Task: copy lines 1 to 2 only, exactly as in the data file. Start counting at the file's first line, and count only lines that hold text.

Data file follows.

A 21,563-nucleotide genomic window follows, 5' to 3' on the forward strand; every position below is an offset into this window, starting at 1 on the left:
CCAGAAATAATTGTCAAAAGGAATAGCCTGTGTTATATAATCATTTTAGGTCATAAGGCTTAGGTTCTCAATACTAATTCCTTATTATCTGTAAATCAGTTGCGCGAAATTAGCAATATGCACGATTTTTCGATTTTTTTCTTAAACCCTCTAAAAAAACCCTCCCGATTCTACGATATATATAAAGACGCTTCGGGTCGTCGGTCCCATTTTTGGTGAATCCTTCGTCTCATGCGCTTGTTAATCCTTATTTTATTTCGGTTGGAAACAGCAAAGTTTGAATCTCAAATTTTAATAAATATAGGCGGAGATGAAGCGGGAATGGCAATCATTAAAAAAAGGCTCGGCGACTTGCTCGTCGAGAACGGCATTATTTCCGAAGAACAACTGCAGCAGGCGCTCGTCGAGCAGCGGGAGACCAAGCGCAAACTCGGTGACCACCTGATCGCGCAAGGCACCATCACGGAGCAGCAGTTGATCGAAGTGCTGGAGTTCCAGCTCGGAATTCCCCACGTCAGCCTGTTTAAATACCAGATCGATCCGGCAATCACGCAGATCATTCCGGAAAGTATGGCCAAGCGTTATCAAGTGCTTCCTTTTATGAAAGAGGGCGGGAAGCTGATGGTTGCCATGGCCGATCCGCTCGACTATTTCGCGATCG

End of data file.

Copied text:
A 21,563-nucleotide genomic window follows, 5' to 3' on the forward strand; every position below is an offset into this window, starting at 1 on the left:
CCAGAAATAATTGTCAAAAGGAATAGCCTGTGTTATATAATCATTTTAGGTCATAAGGCTTAGGTTCTCAATACTAATTCCTTATTATCTGTAAATCAGTTGCGCGAAATTAGCAATATGCACGATTTTTCGATTTTTTTCTTAAACCCTCTAAAAAAACCCTCCCGATTCTACGATATATATAAAGACGCTTCGGGTCGTCGGTCCCATTTTTGGTGAATCCTTCGTCTCATGCGCTTGTTAATCCTTATTTTATTTCGGTTGGAAACAGCAAAGTTTGAATCTCAAATTTTAATAAATATAGGCGGAGATGAAGCGGGAATGGCAATCATTAAAAAAAGGCTCGGCGACTTGCTCGTCGAGAACGGCATTATTTCCGAAGAACAACTGCAGCAGGCGCTCGTCGAGCAGCGGGAGACCAAGCGCAAACTCGGTGACCACCTGATCGCGCAAGGCACCATCACGGAGCAGCAGTTGATCGAAGTGCTGGAGTTCCAGCTCGGAATTCCCCACGTCAGCCTGTTTAAATACCAGATCGATCCGGCAATCACGCAGATCATTCCGGAAAGTATGGCCAAGCGTTATCAAGTGCTTCCTTTTATGAAAGAGGGCGGGAAGCTGATGGTTGCCATGGCCGATCCGCTCGACTATTTCGCGATCG